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Graphic: An Encyclopaedia of New Zealand 1966.


This information was published in 1966 in An Encyclopaedia of New Zealand, edited by A. H. McLintock. It has not been corrected and will not be updated.

Up-to-date information can be found elsewhere in Te Ara.


HIGHT, Sir James


University teacher, historian, and economist.

A new biography of Hight, James appears in the Dictionary of New Zealand Biography on this site.

James Hight was born at Halswell, near Christchurch, on 3 November 1870, the eldest son of four in a family of eight children. His father, Samuel Hight, one of several brothers who emigrated from Northamptonshire, arrived at Lyttelton in 1864 as a young man of about 20. He married Mary Ryan, who was of Irish origin, and after working on several farms acquired 100 acres of his own between Racecourse Hill and Waddington in the Malvern district of Canterbury. James Hight grew up on this farm, attending the Malvern district school first as a pupil (from 1875) and subsequently (from 1887) as a pupil teacher. Already marked out by unusual diligence and aptitude, he continued his preparation for the teaching profession in 1891–92 at the Christchurch Training College. At the same time he studied at Canterbury College on an English exhibition, as one of a distinguished generation of students, which included Ernest Rutherford, Apirana Ngata, William Marris, and Michael Myers. He graduated B.A. in 1893, winning scholarships in English and French, and M.A. with first-class honours in those subjects in 1894.

After five years as a teacher of English, commercial subjects, and modern languages at the Auckland College and Grammar School, Hight returned in 1901 to Canterbury College as lecturer in political economy and constitutional history. Except for a year on exchange in the Chair of Modern History at Leeds in 1927, he was never again to leave Christchurch for any long period, and he was to serve the university continuously until he retired from the Chair of History and Political Science in 1949. Both as teacher and administrator he filled many posts of strategic importance, and his biography insensibly merges into much of the history of Canterbury College and even of the University of New Zealand. He was made director of studies in commerce in 1906, and in 1909 he was appointed to the newly created Chair of History and Economics. When, in 1919, the Chair was divided, he became Professor of History and Political Science, and one of his pupils, J. B. Condliffe, became Professor of Economics. He was for many years influential in the counsels of his college at almost all levels, and from 1928 to 1941 he was rector, guiding what was then a comparatively small institution with a wisdom and breadth of vision that would have served greater centres of learning. In the University of New Zealand he was a member of the Senate for 36 years and Pro-Chancellor for 13; he sat for almost as long on the Academic Board (previously the Board of Studies), of which he was chairman for 14 years. Those who met under him always spoke of his patience and fairmindedness, his mastery of business, and his shrewd sense of timing.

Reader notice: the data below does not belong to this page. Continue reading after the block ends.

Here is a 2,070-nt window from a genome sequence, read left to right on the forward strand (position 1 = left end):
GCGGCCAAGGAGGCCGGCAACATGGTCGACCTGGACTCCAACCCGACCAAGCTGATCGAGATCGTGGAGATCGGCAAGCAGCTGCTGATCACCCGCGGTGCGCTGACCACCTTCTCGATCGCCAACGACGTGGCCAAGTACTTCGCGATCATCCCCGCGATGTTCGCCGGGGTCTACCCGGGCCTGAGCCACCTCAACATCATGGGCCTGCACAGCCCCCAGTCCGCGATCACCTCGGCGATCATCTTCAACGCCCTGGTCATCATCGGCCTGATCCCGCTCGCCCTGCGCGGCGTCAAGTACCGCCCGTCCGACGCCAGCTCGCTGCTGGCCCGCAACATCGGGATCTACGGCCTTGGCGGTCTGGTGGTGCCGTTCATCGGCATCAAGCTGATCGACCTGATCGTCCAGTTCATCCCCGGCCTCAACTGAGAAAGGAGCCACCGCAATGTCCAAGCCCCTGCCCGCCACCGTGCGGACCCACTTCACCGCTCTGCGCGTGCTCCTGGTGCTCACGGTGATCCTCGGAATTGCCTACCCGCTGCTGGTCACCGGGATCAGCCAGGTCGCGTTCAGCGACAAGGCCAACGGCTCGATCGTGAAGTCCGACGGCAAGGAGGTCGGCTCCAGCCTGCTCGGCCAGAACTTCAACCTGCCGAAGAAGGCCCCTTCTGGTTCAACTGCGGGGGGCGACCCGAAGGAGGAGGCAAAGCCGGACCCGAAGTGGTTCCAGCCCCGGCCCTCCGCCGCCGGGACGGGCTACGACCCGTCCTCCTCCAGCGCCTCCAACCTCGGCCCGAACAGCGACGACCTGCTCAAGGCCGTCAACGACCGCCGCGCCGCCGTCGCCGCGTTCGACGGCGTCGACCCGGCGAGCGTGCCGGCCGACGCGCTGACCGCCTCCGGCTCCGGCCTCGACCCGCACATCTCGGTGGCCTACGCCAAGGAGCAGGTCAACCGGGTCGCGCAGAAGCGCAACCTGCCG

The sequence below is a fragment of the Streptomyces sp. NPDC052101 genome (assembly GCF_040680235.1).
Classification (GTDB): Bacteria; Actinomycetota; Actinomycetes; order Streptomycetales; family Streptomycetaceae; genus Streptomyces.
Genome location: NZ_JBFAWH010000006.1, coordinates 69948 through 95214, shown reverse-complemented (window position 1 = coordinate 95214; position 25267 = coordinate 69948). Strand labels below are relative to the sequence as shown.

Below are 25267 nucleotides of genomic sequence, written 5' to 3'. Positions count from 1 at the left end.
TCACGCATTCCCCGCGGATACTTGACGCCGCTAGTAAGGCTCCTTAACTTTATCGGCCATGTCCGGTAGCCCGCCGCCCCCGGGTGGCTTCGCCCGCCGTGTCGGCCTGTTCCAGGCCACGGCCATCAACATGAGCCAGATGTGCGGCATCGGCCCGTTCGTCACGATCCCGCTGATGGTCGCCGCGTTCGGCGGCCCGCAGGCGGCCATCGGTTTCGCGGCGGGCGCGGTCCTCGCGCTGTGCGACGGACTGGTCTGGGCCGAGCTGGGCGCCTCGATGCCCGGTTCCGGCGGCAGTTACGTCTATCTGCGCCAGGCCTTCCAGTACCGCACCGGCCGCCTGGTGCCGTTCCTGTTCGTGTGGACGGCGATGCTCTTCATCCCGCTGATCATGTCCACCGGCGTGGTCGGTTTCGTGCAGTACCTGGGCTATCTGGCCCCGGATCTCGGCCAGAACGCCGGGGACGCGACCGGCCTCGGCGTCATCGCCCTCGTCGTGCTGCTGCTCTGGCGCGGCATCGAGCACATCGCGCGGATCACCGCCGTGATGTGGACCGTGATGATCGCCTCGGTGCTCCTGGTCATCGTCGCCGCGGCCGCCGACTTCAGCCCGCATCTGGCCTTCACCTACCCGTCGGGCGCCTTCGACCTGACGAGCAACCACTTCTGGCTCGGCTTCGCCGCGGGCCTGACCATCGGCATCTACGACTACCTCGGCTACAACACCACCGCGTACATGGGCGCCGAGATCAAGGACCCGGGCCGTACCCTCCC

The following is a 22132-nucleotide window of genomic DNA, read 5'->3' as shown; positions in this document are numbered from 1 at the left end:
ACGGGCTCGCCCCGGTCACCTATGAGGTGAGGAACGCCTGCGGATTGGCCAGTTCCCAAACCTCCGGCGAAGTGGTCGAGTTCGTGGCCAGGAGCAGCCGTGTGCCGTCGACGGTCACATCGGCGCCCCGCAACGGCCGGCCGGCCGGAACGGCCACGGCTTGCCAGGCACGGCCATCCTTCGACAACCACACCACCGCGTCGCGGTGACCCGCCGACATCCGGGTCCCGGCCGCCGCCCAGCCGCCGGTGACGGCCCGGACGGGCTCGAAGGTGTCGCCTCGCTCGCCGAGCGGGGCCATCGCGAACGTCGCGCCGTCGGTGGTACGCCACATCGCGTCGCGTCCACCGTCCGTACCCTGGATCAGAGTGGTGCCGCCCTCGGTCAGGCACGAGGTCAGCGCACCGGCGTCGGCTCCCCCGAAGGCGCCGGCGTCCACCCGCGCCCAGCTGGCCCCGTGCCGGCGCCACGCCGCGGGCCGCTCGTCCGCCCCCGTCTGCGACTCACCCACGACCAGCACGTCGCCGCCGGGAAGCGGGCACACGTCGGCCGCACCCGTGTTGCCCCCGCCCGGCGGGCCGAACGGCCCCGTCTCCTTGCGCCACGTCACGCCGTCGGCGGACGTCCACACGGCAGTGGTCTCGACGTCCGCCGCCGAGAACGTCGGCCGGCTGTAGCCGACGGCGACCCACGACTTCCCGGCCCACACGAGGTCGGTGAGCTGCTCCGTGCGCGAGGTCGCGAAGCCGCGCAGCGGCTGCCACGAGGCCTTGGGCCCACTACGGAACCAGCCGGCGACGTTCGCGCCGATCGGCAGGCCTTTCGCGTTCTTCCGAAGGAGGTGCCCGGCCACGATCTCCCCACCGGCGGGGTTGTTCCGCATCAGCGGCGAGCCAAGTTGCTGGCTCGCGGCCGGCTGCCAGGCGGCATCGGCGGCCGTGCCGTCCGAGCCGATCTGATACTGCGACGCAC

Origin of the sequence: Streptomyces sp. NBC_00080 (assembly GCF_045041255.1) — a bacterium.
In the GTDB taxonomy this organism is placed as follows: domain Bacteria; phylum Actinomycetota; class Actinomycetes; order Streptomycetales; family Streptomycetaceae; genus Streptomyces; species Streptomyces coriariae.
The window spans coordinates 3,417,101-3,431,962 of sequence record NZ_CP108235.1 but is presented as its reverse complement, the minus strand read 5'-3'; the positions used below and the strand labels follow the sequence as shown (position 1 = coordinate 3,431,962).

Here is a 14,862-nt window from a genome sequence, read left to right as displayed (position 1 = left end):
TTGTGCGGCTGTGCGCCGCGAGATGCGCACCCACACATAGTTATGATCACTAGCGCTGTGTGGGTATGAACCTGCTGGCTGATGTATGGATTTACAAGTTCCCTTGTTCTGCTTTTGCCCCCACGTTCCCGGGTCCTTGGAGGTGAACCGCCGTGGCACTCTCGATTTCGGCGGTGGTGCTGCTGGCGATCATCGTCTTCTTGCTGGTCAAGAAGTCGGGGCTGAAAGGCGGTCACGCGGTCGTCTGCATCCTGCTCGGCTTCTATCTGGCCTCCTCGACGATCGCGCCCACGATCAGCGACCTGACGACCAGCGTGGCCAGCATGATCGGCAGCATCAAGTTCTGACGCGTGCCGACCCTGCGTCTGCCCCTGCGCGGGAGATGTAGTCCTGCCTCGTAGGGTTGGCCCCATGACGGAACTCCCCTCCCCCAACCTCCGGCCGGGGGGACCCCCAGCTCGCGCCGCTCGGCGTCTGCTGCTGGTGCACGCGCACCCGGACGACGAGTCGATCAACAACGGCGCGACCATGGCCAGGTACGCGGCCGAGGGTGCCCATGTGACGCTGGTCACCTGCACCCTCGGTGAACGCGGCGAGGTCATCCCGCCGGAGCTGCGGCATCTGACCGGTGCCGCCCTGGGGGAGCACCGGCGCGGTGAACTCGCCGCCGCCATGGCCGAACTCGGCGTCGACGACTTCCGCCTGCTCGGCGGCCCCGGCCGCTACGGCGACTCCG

Hight's scholarship was deep and wide-ranging. It rested on a lifelong habit of industry (which a robust physique could support) a prodigious memory, quick intelligence, and sober judgment. It received recognition in several awards, including (in 1906) the first New Zealand Doctorate of Literature. It was manifested by numerous publications, among them a standard work on the government of New Zealand, but perhaps more lastingly by the impetus he gave to the study of the social sciences in the university. Not only did he do much to establish the prestige of history as an academic discipline in New Zealand, but, with a forward-looking mind, he fostered allied subjects then struggling for acceptance – economics, political science, sociology, and geography. Characteristically, it was through his efforts, doggedly maintained through 30 years or more, that the University of New Zealand Press was set up shortly before his retirement.